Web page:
There are many research networks in existence but few so grand in design as the Global Development Network (GDN). Why has the World Bank devoted so much effort and so many resources to think tanks? Some of the answers lie in broader objectives of the World Bank to become the "knowledge bank." (1) The GDN represents one program to operationalize this policy discourse of knowledge. The network is designed to allow greater scope for "home-grown" policy, information sharing, and enhanced research capacity in and between developing countries for the coproduction of local, regional, and global knowledge. The World Bank and other sponsors of the network are promoting the creation and distribution of a global public good--knowledge. Stimulating the supply of both the quantity and quality of policy-relevant research aids the transmission of international "best practices."
Such laudable aspirations have been welcomed within the development studies community. Yet there are also concerns about the uncritical view of knowledge and the assumptions about how that knowledge is utilized. There is a rationalist tendency within the GDN that portrays (scientific) research as independent from its social context. Knowledge is utilized as an intellectual tool that allows rational policy actors to reduce and control uncertainty in decisionmaking and advance social progress. This is best captured in the GDN motto "Better research/better policy/better world." However, neither ideas nor the research that codifies them are neutral. Accordingly, in this article, I outline a specific form of power--ideational power--that is central to emerging patterns of global governance. Importantly, the impact of ideas or discourses or knowledge can be greatly magnified when in coalition with broader social and economic forces. Consequently, in the analysis, I draw on some policy network concepts to sugges t that creating knowledge and sharing research to promote development serves the interests primarily of the institutions advocating the knowledge agenda and the researchers in their orbit. "Knowledge for development" serves a particular kind of interest--that is, the cognitive interest of researchers in their professional regeneration and advancement into new institutional arrangements such as global policy networks.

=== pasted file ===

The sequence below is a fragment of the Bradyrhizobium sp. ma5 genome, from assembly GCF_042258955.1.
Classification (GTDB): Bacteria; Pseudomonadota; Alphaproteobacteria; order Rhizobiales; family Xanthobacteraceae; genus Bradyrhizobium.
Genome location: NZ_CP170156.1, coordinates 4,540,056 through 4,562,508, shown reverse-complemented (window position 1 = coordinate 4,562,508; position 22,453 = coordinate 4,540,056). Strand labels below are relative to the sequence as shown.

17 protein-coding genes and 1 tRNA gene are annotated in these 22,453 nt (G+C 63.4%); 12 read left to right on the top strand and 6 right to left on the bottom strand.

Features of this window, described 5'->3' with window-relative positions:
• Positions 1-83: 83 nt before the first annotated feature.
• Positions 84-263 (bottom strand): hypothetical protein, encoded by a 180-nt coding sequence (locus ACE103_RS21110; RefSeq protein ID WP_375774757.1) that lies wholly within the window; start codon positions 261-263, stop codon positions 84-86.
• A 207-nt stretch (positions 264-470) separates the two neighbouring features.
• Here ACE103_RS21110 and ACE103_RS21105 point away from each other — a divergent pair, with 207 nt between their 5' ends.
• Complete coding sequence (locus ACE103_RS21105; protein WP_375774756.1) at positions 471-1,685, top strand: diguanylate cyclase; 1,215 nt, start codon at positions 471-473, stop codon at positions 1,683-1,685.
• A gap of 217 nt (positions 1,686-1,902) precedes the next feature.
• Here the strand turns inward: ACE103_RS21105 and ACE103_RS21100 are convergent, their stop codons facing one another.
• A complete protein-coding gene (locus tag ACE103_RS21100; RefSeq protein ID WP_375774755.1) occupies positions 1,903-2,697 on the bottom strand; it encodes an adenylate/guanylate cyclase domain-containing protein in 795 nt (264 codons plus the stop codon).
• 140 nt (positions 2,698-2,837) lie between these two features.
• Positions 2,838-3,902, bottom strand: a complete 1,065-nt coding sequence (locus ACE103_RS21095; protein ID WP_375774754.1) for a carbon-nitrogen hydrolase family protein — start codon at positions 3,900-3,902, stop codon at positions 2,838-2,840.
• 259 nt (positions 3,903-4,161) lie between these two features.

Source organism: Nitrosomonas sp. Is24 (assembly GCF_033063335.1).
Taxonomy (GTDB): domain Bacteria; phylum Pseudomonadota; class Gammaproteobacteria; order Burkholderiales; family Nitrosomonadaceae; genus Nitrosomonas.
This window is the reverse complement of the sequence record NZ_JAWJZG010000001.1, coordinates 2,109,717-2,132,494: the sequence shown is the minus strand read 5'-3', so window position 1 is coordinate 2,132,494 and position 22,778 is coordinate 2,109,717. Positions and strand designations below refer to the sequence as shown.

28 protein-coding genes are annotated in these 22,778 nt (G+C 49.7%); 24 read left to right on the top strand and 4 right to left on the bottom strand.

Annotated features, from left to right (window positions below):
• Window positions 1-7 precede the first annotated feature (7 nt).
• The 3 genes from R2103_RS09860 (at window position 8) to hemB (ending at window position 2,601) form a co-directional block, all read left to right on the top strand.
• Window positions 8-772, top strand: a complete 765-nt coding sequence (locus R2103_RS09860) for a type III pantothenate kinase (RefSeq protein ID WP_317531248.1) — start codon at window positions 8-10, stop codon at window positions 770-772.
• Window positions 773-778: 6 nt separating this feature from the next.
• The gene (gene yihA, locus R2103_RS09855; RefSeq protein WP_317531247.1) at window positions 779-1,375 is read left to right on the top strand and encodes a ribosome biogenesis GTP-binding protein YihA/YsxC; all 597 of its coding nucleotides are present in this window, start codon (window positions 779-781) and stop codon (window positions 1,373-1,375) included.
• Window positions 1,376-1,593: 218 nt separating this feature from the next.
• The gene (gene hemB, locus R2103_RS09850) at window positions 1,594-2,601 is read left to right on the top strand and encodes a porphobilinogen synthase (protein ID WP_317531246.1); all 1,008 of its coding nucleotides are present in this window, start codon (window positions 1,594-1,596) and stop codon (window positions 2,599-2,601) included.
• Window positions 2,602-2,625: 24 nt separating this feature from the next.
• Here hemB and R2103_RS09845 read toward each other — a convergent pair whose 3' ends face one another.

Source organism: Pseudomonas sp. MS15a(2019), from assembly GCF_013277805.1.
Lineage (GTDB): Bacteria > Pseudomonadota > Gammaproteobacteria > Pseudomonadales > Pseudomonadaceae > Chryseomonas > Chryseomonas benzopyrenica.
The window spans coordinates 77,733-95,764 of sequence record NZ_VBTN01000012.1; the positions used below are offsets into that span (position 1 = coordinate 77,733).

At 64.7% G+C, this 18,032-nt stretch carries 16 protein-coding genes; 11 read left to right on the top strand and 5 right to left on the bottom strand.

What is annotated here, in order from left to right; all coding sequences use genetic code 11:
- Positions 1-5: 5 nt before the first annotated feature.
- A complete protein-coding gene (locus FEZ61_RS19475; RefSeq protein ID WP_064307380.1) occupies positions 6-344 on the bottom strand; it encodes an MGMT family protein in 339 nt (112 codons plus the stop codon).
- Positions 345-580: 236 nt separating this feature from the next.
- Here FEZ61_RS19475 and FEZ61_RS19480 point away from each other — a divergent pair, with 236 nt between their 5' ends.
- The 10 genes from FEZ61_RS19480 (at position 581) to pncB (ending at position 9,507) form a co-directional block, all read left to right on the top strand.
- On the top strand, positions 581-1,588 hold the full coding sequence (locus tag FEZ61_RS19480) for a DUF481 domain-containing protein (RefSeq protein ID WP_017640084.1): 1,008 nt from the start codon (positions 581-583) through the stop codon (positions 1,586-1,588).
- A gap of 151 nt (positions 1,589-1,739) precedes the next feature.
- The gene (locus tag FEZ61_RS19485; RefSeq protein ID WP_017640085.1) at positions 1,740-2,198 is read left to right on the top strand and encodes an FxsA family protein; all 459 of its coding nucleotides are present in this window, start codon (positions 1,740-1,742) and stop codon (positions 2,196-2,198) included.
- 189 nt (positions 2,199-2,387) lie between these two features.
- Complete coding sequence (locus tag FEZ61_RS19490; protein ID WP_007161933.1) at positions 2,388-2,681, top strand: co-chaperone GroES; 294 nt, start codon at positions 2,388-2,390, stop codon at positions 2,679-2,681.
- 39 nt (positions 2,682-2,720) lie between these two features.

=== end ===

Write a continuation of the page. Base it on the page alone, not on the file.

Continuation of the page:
Under the auspices of the GDN, research that is broadly supportive of open economies and free markets research has been produced and disseminated. Furthermore, it is created predominantly by development economists. Indeed, key objectives of the GDN are cast in the public goods language of economics. This does not mean that the GDN is in the hegemonic grasp of neoliberal economics. Knowledge is contested within the network. I focus in this article on GDN dynamics from mid-1999 when the GDN Secretariat was created in the World Bank until the third annual conference in Rio de Janeiro in December 2001, by which time the GDN had become an independent nonprofit organization.
The following discussion criticizes the public goods approach to knowledge for its apolitical assumptions about research utilization. It adopts three network concepts: epistemic communities, embedded knowledge networks, and transnational discourse communities. These provide not only differing interpretations of GDN activities but also tools to argue that World Bank-sponsored research is not policy neutral but represents a discursive or ideational form of power that helps set and sustain development agendas.
A Global Network for Development Research
In December 1999, the GDN was launched by the World Bank in cooperation with the UN; the governments of Japan, Germany, and Switzerland; seven regional research networks; and other private and public international development institutions. The three broad objectives of the GDN are to "create, share and apply knowledge." The network is intended to incorporate the research community of developing and transition countries more efficiently into development policy. …